The more diverse a pool of people we can draw on for this, the better. How does my work self compare to my social self, my parent self, my pagan-gathering self? Am I getting the same kinds of responses across the board? How do I feel about the people I clash with? Do I respect them and want to respond to the clash, or do I think they are idiots? Where do I want to fit? These can be useful measures, although if we are the killer in a room full of killers, metaphorically speaking, conforming to peer standards may be letting us stay in a crappy place and resisting opportunities to grow.

Someone too entrenched in their own sense of self importance will never be able to make a good assessment in this regard. Someone who cares more about seeming right than being right, will never be able to explore to see if their relationship with reality is faulty. If you can ask, and seriously consider whether you’re going the wrong way, there’s every reason to think you can also consider the issue well. Doubt and self questioning are vital tools. Self belief is also necessary to sanity. There’s a balance to strike, but if you aren’t looking for it, you won’t find it.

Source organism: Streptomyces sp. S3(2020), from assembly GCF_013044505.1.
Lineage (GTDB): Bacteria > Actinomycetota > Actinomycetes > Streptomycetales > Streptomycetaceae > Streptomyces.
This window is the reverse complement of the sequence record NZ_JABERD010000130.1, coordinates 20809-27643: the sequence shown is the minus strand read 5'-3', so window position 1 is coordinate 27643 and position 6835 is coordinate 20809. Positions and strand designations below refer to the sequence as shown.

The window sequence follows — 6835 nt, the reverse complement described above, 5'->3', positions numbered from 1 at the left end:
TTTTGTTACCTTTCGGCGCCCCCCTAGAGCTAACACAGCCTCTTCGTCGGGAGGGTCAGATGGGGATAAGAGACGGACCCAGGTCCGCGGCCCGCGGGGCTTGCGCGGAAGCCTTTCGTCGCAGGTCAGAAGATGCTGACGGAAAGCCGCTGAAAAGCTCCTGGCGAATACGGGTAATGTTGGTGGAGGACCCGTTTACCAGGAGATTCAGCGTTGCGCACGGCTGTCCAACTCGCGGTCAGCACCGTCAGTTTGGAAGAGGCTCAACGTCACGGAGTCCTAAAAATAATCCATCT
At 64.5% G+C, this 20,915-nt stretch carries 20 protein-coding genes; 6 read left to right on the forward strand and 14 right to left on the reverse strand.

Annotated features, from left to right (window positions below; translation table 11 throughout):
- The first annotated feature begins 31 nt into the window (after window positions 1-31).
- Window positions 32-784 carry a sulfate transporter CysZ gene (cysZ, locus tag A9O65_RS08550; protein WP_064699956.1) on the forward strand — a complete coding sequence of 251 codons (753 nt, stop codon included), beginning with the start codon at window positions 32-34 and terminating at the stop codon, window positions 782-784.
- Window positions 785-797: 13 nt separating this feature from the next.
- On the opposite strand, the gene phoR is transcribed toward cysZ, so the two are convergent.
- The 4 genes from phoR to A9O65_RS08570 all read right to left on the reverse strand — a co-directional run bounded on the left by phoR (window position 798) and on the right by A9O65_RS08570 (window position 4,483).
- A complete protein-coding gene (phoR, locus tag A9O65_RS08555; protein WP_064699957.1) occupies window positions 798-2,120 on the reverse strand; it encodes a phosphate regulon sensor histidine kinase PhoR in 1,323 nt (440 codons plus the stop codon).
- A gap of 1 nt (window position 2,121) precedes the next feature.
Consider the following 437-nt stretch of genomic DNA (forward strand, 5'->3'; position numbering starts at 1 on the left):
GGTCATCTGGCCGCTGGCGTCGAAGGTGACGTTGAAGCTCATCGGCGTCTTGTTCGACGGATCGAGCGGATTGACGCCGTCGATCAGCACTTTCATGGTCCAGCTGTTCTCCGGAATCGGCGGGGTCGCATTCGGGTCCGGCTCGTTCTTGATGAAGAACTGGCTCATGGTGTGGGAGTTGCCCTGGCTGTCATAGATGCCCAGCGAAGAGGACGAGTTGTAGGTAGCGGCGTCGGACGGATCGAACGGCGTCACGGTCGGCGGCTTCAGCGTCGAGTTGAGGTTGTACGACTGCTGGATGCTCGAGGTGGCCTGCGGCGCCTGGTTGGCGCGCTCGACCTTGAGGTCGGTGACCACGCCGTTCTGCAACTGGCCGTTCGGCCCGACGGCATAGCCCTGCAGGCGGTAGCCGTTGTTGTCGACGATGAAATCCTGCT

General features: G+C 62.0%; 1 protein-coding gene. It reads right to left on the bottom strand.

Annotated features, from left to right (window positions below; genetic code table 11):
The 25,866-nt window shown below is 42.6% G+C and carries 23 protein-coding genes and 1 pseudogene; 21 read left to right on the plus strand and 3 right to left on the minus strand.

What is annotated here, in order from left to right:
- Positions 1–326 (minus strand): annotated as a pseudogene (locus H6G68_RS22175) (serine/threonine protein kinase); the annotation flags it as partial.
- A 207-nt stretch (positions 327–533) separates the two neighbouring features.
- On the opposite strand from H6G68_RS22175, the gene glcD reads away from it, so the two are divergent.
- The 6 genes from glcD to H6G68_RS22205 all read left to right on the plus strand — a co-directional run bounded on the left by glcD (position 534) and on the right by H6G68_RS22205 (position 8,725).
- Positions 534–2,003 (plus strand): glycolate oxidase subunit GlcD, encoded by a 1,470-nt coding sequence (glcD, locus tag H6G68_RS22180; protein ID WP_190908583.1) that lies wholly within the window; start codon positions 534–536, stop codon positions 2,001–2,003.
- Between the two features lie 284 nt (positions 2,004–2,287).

About Nimue Brown

Druid, author, dreamer, folk enthusiast, parent, wife to the most amazing artist -Tom Brown. Drinker of coffee, maker of puddings. Exploring life as a Pagan, seeking good and meaningful ways to be, struggling with mental health issues and worried about many things. View all posts by Nimue Brown

2 responses to “The power of expectation

  • Alex Jones

    I am going to write a few blog posts on this interesting subject you have raised. If you know about hypnotism you may be aware that once you have disabled the intellectual self than you can make the human mind believe any reality.